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Charles Jewtraw
Speedskater Charles Jewtraw wins the first gold medal for the United States in the Winter Olympics.

The International Olympic Committee did not sanction a Winter Olympics until 1925. A gathering of 16 national teams at the International Winter Sports Week in 1924 in Chamonix, France, however, would be inevitably recognized as the first official Winter Games.

The first Winter Games consisted of 14 events in five sports (Nordic skiing, figure skating, speedskating, hockey and bobsledding). Norwegian athletes medaled in 12 of the 14 events, the most by any nation. The only sports Norway did not win a medal were in ice hockey, where Canada took the gold, and bobsledding, which saw a Swiss team finish first in the four-man team event.


 Charles Jewtraw (USA) became the first American to win a gold medal in Winter Olympic competition when he sped to victory in the 500m speedskating event, with a time of 44 seconds.

 Clas Thunberg (Finland) dominated the speedskating events and became the 1924 Games' most decorated athlete, winning five medals in all: three golds in the 1,500m, 5,000m and the All-Round, a silver in the 10,000m and the bronze in the 500m.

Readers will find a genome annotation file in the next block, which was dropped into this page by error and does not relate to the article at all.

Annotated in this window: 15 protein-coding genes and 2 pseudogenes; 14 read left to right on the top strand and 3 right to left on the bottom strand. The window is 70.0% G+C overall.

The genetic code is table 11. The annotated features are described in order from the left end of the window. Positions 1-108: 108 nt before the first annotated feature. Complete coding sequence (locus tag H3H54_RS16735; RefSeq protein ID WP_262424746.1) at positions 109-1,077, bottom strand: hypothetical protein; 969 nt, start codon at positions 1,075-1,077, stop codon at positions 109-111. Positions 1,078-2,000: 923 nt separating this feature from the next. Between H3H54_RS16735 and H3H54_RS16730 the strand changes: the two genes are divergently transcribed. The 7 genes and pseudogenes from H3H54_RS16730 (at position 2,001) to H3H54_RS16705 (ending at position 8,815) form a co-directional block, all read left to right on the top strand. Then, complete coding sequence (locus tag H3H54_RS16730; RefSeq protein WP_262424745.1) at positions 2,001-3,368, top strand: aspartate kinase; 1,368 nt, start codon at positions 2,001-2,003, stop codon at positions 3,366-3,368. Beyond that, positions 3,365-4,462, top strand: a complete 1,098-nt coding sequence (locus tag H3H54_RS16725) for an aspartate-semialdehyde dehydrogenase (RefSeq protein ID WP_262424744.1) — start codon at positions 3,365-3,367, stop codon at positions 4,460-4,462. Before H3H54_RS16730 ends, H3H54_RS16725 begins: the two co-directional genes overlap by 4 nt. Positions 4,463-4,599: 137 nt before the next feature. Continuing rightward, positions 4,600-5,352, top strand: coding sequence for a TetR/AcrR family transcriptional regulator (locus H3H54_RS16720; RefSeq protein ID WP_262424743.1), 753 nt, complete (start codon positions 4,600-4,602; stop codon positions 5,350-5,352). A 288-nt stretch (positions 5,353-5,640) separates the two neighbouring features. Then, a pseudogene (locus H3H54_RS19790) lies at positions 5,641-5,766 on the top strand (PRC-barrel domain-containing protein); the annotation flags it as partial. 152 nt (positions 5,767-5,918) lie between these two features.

Thorleif Haug (Norway) took the gold in three out of four Nordic skiing events. His bronze medal in the fourth event — ski jumping — was later found to have been given in error. A scoring mistake was discovered in 1974 — 50 years later — and Haug officially was demoted to fourth place. The new third place winner, 83-year-old American Ander Haugen, was given his medal in a special ceremony in Oslo, Norway.

AttendanceMale AthletesFemale AthletesMost-MedaledU.S. Rank
16 nations281 13Norway (17)Fourth

Source: Knight-Ridder/Tribune

© Copyright 1998 The Washington Post Company

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